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The report on “The impact of the COVID-19 pandemic on specialist services for victims and survivors of violence in the Western Balkans and Turkey: A proposal for addressing the needs” is a rapid assessment of specialist services to women who experienced violence to better understand the challenges posed to service delivery, as well as to explore new opportunities for innovative approaches in light of the COVID-19 pandemic. The rapid assessment was undertaken within the EU-UN Women Regional Programme “Implementing Norms, Changing Minds.”
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There is little information about the women representation in the appointed local government bodies in Albania. This study is the first institutional approach to this phenomenon and will for the first time produce some statistics regarding the ratio of representation of women in the appointed local government bodies. The aim of this study is to portray a panorama, of the gender configuration in the composition of the appointed local government bodies and on the basis of the analysis of this...
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This report presents a summary of the discussions held during the first Regional Forum on Promoting the Implementation of the Istanbul Convention in the Western Balkans and Turkey.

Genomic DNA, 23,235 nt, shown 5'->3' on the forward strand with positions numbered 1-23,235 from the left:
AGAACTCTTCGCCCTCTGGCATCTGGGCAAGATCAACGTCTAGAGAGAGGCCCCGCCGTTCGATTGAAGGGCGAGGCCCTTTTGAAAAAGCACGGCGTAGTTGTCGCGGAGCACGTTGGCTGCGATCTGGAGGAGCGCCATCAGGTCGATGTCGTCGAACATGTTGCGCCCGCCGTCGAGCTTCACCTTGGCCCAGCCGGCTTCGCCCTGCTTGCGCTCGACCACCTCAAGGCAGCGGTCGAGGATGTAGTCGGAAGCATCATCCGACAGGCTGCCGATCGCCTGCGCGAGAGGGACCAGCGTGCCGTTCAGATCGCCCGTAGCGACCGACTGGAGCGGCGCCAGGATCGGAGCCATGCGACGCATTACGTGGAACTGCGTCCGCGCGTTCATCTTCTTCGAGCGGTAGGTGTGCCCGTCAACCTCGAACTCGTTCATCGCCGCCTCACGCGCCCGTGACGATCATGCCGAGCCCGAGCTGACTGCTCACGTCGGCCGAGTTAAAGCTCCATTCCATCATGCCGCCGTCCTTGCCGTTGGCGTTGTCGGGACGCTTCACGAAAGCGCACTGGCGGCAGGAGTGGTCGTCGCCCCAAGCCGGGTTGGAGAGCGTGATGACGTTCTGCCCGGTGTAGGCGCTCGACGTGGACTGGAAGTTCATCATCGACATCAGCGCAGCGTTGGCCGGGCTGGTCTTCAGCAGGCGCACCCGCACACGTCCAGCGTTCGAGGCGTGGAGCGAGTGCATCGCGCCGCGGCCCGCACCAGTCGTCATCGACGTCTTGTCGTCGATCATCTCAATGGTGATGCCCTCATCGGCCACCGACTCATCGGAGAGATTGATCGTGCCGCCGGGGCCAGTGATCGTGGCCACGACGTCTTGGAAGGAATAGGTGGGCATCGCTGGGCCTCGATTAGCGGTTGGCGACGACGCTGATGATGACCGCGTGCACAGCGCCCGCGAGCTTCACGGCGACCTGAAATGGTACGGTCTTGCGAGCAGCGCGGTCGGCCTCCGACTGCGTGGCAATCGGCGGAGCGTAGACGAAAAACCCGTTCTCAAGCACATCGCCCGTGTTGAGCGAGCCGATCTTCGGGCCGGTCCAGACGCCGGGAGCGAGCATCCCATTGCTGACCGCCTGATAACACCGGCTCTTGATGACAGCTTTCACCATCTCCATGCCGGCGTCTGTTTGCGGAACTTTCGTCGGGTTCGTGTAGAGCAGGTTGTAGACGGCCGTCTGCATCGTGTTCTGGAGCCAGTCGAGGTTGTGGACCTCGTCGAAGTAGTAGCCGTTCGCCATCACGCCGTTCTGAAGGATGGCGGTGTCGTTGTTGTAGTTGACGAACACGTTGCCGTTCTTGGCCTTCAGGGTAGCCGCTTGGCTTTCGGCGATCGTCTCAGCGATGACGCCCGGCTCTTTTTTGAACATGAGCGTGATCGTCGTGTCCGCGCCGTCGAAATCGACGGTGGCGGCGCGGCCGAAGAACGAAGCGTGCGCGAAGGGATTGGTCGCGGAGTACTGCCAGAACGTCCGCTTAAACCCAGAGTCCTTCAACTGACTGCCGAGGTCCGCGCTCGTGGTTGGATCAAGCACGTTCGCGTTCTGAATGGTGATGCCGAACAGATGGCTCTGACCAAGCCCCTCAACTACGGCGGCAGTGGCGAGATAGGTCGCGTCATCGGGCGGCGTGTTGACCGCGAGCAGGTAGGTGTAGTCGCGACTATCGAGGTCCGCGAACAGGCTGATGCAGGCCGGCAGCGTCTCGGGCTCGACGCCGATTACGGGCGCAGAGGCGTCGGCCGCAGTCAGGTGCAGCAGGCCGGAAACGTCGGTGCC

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This public perception survey produced comprehensive and reliable data to assess women’s current participation in Albania’s politics and decision-making that could then be used to inform future measures. It measured this against data from 2008 and used it to identify problems to be addressed. Among its findings: A significant majority of interviewees said that women were under-represented in politics and decisions-making because of a political environment dominated by aggressive men.
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This report examines the wage differential between women and men in Albania. It finds that the gap is due largely to labour market rewards – men being able to charge more, experience loss by women, occupational segregation, lack of child care and part-time work – that disadvantage women and reduce their wages. It notes a reduction in the wage gap from 36 per cent in 2005 to 17.63 per cent in 2008.